19 F3d 27 Hyundai Motor America v. Miller/zell Inc
19 F.3d 27
HYUNDAI MOTOR AMERICA, Plaintiff-counter-defendant-Appellee,
MILLER/ZELL, INC., Defendant-counter-claimant-Appellant.
United States Court of Appeals, Ninth Circuit.
Argued and Submitted Dec. 6, 1993.
Decided March 3, 1994.
NOTICE: Ninth Circuit Rule 36-3 provides that dispositions other than opinions or orders designated for publication are not precedential and should not be cited except when relevant under the doctrines of law of the case, res judicata, or collateral estoppel.
Before: FLETCHER, PREGERSON, and HALL, Circuit Judges.
Miller/Zell, Inc., appeals the judgment entered by the district court after a bench trial, as well as the district court's denial of Miller/Zell's request for attorney's fees. We affirm.
* First, Miller/Zell challenges the district court's decision to hold Hyundai Motor America responsible for only a portion of Miller/Zell's excess inventory. In 1985 the parties entered into an agreement granting Miller/Zell the exclusive right to provide "Environmental Marketing Program" (EMP) kits to Hyundai dealers. Under this agreement, Hyundai assumed limited inventory liability. In 1987 the parties entered into a "letter agreement" that superseded portions of the 1985 agreement but brought forward its provisions placing limited inventory liability on Hyundai.
Miller/Zell contends that a letter dated December 7, 1988, and a later request by Hyundai that Miller/Zell create even smaller EMP kits, extended Hyundai's liability for excess inventory beyond that initially imposed in the 1985 and 1987 agreements. After considering the course of conduct between the parties, their differences in inventory management style, Hyundai's history of overestimating dealership growth, and the fact that Hyundai's obligation under the 1987 agreement merely required its "best efforts" to secure participation, the district court rejected Miller/Zell's argument.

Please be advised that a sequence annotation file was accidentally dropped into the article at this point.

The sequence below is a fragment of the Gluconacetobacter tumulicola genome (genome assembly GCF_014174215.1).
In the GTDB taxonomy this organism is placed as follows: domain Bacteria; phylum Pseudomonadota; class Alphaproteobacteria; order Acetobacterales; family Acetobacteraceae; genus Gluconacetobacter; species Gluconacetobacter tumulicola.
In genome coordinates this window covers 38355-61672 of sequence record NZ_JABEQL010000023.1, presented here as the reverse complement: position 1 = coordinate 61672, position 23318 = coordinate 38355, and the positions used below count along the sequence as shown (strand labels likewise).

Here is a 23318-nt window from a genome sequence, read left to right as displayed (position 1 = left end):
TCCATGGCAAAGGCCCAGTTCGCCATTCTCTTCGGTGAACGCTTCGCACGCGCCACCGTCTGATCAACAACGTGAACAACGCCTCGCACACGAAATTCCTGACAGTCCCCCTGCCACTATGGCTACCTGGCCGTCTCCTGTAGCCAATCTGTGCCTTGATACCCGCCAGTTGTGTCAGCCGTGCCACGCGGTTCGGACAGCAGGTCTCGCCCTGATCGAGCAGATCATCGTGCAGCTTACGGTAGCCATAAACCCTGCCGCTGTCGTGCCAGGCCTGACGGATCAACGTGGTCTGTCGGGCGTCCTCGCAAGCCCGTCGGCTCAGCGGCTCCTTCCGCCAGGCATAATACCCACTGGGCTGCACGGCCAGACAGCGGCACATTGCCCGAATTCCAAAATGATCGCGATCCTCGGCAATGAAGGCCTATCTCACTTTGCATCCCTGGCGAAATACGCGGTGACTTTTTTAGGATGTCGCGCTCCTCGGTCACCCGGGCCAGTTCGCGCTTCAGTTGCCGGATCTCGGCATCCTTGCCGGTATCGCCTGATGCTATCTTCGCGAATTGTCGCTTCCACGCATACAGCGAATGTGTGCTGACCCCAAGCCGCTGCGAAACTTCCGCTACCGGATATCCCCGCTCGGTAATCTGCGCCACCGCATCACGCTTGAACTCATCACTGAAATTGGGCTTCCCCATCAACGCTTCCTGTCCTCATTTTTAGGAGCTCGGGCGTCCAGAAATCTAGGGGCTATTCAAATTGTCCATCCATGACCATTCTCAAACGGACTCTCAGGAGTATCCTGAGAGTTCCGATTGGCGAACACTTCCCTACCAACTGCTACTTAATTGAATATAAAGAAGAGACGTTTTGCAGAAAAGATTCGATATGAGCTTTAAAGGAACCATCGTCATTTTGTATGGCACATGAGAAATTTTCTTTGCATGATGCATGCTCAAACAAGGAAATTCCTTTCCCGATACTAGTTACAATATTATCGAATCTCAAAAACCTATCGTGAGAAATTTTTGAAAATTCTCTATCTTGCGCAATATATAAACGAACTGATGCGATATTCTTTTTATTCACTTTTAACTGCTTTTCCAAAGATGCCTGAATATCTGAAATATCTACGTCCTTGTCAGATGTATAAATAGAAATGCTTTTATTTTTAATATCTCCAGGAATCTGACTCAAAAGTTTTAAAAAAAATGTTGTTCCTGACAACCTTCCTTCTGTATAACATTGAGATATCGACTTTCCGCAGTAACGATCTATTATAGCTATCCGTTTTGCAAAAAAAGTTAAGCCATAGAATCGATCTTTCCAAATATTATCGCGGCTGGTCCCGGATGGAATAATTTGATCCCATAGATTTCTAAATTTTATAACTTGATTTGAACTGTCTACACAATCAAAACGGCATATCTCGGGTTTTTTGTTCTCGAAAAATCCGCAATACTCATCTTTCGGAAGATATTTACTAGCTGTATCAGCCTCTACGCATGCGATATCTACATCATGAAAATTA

We review this holding de novo. Aetna Cas. & Sur. Co. v. Pintlar Corp., 948 F.2d 1507, 1511 (9th Cir.1991). Although the December 7 letter is ambiguous, we agree with the district court that it would be unreasonable to conclude the letter completely reversed the parties' positions under their contract. We also note that Miller/Zell fully complied with the requests in the December 7 letter and Hyundai's subsequent request for an "AA" kit. Miller/Zell did not attempt to clarify the terms of the letter or its impact on the 1987 agreement and it did not claim a breach. Accordingly, we affirm the district court's judgment as to liability for the excess inventory.
Miller/Zell also challenges the district court's conclusion that neither party prevailed for purposes of awarding attorney's fees. The district court correctly treated the 1987 agreement and the surviving terms of the 1985 agreement as creating one contract. Miller/Zell recovered less than 25% of the amount it sought and it rejected a prelitigation settlement offer in excess of its ultimate recovery. See Public Employees' Retirement Sys. v. Winston, 258 Cal.Rptr. 612, 615 (Ct.App.1989) (instructing trial court to consider rejected settlement offer when determining prevailing party). We therefore find that the district court acted within its discretion in determining that neither party prevailed.
Miller/Zell's final claim on appeal challenges the district court's conclusion that the statute of frauds precluded enforcement of Hyundai's alleged oral guaranty to pay the balance due on a kit in the event of default by the purchasing dealer. We do not find that partial performance in these circumstances obviates application of the statute of frauds. Miller/Zell has not cited any case recognizing or creating an exception in a situation analogous to the one presented here.
We also do not find that the district court should have estopped Hyundai from asserting the statute as a defense. Miller/Zell did not suffer "unconscionable injury." See Tenzer v. Superscope, Inc., 702 P.2d 212, 216 (Cal.1985) (in bank) (estoppel to plead statute of frauds applies where necessary to prevent either unconscionable injury or unjust enrichment). Miller/Zell did not forego any other sale by providing an EMP to this dealer. In fact, Miller/Zell still had many EMP kits remaining in inventory, for which it was solely liable.
The decision of the district court is AFFIRMED.
* This disposition is not appropriate for publication and may not be cited to or by the courts of this circuit except as provided by 9th Cir.R. 36-3.